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The day Peter threw his life away: A reflection on Luke 5:1-11

JESUS AND PETER,FISHING BOAT

Public Domain

Russell E. Saltzman - published on 01/07/18

All of us sail the deep waters, sometime, and most of us would not go, but for two words.

This is the story of a fisherman who threw his life away in the high waters of a perfect storm. (Luke 5:1-11)

Jesus is in need of a platform, as the story opens, so he can teach to a gathering of people along the shore of Lake Gennesaret. Gennesaret is also known as the Sea of Galilee and, in tribute to the emperor, the Romans called it Lake Tiberius.

Simon’s nearby fishing boat is a handy platform. But Simon (later known by his nickname, Peter) is occupied cleaning nets with James and John.

He may have been inclined to refuse, but then he would have been refusing in front of a crowd of people who wanted to hear Jesus speak. It would be hard to say no in that circumstance and if he did, he might lose business; all these people eat fish, right?

So – I can see this — big sigh, yeah, sure, hop in. The sooner he can get rid of this character, Jesus, the sooner he can return to cleaning nets.

Jesus sat down in the boat and taught the people. That’s the way it was done in those years: student stood and teacher sat; same for sermons in the synagogue.

Whatever it was Jesus said does not seem to have made much difference for Simon. Maybe he’d heard it all before – there wasn’t a Jew in Galilee or Judea who hadn’t heard about what God was going to do, someday. The place was lousy with prophets and what-not; more recently that guy what ate honey-dipped locusts.

Simon, in any case, was unimpressed because, afterwards, when Jesus says let’s go fishing, Simon argues: Do you see any fish here? We’ve been out all night. We didn’t catch anything.

I can picture Jesus just looking at him, an eyebrow arched, questioningly.

Simon is still thinking, how can I get rid of him and back to work? Alright, I’ll take him fishing – then he’ll leave. He hopes.

So out they go, Simon and Jesus with him, out into the deep waters as Jesus orders, out to where small 1st-century boats were never meant to be. Deep water is no place for small craft.

My father often told of the time his cousin Roy in San Francisco took him (and me, then age 8) out in a small outboard, out beyond the bay, beyond the Golden Gate, out smack into the Pacific Ocean, and no life vests.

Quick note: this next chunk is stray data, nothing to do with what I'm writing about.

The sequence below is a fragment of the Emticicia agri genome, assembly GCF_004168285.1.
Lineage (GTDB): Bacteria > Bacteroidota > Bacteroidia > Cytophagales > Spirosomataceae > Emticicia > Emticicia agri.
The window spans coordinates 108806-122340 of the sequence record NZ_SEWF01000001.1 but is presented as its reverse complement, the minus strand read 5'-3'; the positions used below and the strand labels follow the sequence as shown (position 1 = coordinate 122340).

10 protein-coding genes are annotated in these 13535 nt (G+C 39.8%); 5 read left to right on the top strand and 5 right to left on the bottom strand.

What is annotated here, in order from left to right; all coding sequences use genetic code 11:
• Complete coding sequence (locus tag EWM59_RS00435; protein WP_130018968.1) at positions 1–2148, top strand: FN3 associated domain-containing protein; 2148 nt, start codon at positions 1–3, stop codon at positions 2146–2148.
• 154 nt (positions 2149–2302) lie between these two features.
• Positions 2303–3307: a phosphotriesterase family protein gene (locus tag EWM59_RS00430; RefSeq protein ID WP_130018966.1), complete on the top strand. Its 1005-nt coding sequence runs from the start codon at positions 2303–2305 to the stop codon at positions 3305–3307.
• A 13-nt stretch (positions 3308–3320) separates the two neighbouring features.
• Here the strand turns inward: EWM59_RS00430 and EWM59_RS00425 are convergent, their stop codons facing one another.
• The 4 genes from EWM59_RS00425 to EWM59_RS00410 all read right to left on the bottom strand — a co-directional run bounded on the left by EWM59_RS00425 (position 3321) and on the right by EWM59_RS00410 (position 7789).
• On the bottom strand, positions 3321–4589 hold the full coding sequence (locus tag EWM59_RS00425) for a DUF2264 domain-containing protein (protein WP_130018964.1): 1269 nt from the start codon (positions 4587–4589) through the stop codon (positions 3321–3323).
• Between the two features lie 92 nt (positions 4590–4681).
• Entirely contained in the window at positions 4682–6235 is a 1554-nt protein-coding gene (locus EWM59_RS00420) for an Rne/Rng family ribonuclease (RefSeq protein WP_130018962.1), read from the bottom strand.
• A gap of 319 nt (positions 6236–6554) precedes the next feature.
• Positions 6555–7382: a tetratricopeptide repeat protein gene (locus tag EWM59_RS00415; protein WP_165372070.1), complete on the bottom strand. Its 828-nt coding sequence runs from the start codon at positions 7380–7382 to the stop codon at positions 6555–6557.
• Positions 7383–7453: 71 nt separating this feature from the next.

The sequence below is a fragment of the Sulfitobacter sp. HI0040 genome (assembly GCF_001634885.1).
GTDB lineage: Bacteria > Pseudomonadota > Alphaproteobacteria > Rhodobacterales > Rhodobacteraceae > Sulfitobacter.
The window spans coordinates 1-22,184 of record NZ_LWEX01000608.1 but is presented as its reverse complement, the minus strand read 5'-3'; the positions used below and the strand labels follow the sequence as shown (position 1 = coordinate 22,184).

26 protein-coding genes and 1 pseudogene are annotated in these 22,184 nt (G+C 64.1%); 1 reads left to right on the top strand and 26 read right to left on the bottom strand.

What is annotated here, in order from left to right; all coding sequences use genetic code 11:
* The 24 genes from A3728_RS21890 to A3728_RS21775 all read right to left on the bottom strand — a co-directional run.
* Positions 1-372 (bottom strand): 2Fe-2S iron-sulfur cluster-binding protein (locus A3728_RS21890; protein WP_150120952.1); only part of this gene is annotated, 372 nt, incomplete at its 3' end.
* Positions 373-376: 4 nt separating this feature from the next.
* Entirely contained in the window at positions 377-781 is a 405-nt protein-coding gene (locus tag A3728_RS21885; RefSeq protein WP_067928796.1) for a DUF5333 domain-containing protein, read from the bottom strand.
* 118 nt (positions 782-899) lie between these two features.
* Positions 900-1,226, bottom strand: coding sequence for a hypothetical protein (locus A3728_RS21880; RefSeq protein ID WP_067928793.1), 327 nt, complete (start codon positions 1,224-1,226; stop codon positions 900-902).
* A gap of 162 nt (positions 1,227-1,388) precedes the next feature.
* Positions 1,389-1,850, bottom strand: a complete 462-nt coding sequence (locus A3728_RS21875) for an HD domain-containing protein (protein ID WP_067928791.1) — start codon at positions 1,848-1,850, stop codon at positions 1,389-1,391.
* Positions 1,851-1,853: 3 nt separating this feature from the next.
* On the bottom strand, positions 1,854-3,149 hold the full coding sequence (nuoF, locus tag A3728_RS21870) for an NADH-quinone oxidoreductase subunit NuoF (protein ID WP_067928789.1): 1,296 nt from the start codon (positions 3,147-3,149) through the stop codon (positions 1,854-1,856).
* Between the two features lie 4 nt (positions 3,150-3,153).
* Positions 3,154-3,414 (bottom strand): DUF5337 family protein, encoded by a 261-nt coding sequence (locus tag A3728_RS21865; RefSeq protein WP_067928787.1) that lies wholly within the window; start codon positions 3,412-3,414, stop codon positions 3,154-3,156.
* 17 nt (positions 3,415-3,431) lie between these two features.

My father told the story with some relish. It was rock’n’roll, how the little boat bobbed this way and dipped that way, took some water over the gunnels, and him wondering how he ever let his crazy cousin talk him into doing it.

Simon goes out into the deep water, perhaps wondering something of the same, told to fish for fish that are not there.

What happens next, we know. Fish leap at the opportunity to be netted. Many fish, lots and lots of fish, so many fish the nets begin to snap.

Simon signals for his partners to come alongside and help. As the two boats settle low under the weight of fish, Jesus, I would guess, sits placidly watching, a grin on his face, eyebrow arched again, as he looks at Simon.

And something comes to Simon as he strains with the net, awareness, an awakening, awe, a fear, a deeper fear, something God-given, to outmatch his fear of deep water.

This is when Simon throws away his life, out on the high waters of the Galilee.

I never met Avery Cardinal Dulles (d. 2008), not personally. I heard him lecture a couple times. He, I thought, was a Disney Sleepy Hallow Ichabod Crane look-alike, tall, lanky, physically awkward (from a childhood brush with polio), words shooting from his mouth like shells from a tank turret. I wish I had met him; I had friends who claimed him as a friend. Most of their stories confirmed my impression.

He told a mutual friend when this notion of priesthood came to him, a one-time agnostic; he heard it as clear as Jesus speaking to Simon, “Fear not.”

After being made a cardinal, there was a dinner for him at Fordham University, New York. His sister, one of the last family members, spoke, telling about the family upheaval over his decision to become Roman Catholic and a priest to boot. His Presbyterian father, John Foster Dulles, a U.S. Secretary of State, flat-out told him he was throwing his life away.

His sister went on: “Of course, they were right. He did throw his life away.” Dead silence, a four second pause, at wink at her brother: “For Christ.”

All of us sail deep waters. We are set forth over the waters of Baptism. These waters bear us as they might where wind and Spirit direct, often to places and shores we would not wish to go.

And we would not go, but for two words: Fear not.

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